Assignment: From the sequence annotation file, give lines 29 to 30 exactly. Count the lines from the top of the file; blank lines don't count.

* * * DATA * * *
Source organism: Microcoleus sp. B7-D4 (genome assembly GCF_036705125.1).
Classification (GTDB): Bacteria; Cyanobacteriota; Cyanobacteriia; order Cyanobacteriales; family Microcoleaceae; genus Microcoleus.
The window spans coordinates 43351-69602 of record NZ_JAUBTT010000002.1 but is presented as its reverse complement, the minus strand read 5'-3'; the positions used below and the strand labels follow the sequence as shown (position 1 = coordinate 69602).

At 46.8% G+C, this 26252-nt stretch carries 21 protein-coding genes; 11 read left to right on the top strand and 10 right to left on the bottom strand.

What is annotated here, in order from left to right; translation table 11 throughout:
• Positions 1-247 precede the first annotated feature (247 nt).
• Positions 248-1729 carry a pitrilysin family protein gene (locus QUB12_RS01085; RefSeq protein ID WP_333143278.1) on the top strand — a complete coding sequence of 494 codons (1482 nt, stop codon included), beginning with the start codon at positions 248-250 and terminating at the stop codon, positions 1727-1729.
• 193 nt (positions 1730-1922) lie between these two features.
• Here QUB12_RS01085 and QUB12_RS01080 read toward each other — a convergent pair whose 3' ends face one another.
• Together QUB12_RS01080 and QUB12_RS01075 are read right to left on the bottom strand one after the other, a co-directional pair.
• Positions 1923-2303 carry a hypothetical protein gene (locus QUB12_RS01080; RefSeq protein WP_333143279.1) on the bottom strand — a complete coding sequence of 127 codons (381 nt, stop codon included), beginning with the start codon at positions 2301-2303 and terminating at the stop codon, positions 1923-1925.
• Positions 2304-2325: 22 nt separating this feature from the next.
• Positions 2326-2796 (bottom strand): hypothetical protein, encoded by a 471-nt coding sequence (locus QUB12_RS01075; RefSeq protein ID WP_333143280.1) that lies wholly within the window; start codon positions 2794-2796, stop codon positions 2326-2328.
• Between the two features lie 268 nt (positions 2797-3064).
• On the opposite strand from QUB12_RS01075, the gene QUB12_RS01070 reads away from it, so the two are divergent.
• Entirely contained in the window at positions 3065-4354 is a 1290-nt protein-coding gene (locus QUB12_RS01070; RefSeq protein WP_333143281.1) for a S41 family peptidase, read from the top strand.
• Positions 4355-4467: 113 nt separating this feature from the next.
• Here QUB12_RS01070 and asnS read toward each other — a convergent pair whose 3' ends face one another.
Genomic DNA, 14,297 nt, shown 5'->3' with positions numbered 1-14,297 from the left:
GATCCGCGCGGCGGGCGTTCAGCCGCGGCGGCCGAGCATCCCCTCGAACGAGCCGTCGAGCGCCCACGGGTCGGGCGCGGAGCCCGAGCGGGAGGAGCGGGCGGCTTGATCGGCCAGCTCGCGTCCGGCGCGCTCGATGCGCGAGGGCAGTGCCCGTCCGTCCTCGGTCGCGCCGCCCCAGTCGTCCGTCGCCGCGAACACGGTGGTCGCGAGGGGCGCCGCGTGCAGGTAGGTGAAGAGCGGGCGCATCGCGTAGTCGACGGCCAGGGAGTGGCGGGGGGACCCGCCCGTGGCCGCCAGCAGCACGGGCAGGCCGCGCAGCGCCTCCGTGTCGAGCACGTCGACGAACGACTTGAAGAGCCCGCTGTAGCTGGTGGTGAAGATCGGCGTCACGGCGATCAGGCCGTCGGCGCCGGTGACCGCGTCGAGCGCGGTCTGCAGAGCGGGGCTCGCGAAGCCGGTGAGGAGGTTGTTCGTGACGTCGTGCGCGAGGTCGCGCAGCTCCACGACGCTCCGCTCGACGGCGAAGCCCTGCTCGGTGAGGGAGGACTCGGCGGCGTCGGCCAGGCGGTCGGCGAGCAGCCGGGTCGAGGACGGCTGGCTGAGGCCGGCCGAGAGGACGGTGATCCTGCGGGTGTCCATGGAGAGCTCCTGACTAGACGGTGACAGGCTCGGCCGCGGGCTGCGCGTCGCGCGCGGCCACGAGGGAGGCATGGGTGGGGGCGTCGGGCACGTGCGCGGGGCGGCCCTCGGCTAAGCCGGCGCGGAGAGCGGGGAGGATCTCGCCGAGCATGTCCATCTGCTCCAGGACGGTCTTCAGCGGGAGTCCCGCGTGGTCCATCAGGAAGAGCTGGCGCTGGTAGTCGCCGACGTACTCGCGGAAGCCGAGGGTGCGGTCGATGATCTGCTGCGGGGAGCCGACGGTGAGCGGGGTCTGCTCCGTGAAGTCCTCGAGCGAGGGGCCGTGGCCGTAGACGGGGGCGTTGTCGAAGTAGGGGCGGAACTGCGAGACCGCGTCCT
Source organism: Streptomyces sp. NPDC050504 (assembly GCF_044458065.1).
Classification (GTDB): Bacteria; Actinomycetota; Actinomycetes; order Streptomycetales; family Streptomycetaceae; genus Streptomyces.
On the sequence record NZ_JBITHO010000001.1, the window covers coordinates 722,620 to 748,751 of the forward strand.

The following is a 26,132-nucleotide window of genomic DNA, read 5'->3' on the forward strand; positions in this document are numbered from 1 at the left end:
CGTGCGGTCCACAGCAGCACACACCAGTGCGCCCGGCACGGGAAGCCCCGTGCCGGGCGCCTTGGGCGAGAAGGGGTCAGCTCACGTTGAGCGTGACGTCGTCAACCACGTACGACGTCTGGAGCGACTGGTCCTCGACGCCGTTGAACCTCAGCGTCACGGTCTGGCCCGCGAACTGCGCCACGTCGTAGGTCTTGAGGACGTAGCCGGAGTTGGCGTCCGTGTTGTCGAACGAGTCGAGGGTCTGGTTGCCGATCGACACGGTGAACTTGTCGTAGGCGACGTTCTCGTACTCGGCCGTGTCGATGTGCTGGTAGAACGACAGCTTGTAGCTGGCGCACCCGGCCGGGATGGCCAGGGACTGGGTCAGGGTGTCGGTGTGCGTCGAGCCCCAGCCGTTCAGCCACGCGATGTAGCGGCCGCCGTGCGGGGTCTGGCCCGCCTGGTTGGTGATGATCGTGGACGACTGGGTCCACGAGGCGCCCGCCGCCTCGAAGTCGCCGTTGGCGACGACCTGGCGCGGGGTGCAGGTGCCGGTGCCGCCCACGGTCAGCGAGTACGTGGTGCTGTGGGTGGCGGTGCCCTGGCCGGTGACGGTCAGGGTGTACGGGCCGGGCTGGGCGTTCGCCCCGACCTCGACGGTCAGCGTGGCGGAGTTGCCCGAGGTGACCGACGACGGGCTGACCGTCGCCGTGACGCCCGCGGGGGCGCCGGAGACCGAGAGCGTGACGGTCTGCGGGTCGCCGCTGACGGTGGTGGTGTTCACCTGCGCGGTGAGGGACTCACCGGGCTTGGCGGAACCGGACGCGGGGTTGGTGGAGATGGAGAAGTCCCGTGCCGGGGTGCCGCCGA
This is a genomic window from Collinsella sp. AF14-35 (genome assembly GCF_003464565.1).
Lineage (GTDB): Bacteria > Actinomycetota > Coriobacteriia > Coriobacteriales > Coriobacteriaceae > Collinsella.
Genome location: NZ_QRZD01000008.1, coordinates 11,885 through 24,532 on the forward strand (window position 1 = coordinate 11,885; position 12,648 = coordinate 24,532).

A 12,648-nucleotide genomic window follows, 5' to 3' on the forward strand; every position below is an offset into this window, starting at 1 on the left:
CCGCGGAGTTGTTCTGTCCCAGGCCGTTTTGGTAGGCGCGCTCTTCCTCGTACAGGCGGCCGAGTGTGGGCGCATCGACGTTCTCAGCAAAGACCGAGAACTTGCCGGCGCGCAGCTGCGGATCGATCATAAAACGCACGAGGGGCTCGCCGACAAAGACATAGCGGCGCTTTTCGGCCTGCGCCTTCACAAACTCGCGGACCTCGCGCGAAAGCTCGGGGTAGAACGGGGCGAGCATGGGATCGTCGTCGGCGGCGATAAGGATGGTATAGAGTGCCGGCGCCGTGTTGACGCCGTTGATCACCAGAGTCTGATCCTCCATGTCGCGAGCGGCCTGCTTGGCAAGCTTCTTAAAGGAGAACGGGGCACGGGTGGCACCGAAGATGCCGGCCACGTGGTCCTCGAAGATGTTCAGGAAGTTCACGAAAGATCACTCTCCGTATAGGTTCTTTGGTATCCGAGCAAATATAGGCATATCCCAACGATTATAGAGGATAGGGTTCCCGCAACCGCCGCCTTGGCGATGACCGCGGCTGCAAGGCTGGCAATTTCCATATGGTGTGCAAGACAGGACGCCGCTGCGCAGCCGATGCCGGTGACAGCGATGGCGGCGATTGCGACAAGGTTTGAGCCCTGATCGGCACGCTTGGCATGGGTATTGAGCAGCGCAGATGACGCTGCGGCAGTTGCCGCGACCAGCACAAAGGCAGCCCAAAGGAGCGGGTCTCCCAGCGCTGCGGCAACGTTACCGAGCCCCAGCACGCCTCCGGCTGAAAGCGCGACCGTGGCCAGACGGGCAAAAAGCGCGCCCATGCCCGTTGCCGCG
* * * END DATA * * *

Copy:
A 12,648-nucleotide genomic window follows, 5' to 3' on the forward strand; every position below is an offset into this window, starting at 1 on the left:
CCGCGGAGTTGTTCTGTCCCAGGCCGTTTTGGTAGGCGCGCTCTTCCTCGTACAGGCGGCCGAGTGTGGGCGCATCGACGTTCTCAGCAAAGACCGAGAACTTGCCGGCGCGCAGCTGCGGATCGATCATAAAACGCACGAGGGGCTCGCCGACAAAGACATAGCGGCGCTTTTCGGCCTGCGCCTTCACAAACTCGCGGACCTCGCGCGAAAGCTCGGGGTAGAACGGGGCGAGCATGGGATCGTCGTCGGCGGCGATAAGGATGGTATAGAGTGCCGGCGCCGTGTTGACGCCGTTGATCACCAGAGTCTGATCCTCCATGTCGCGAGCGGCCTGCTTGGCAAGCTTCTTAAAGGAGAACGGGGCACGGGTGGCACCGAAGATGCCGGCCACGTGGTCCTCGAAGATGTTCAGGAAGTTCACGAAAGATCACTCTCCGTATAGGTTCTTTGGTATCCGAGCAAATATAGGCATATCCCAACGATTATAGAGGATAGGGTTCCCGCAACCGCCGCCTTGGCGATGACCGCGGCTGCAAGGCTGGCAATTTCCATATGGTGTGCAAGACAGGACGCCGCTGCGCAGCCGATGCCGGTGACAGCGATGGCGGCGATTGCGACAAGGTTTGAGCCCTGATCGGCACGCTTGGCATGGGTATTGAGCAGCGCAGATGACGCTGCGGCAGTTGCCGCGACCAGCACAAAGGCAGCCCAAAGGAGCGGGTCTCCCAGCGCTGCGGCAACGTTACCGAGCCCCAGCACGCCTCCGGCTGAAAGCGCGACCGTGGCCAGACGGGCAAAAAGCGCGCCCATGCCCGTTGCCGCG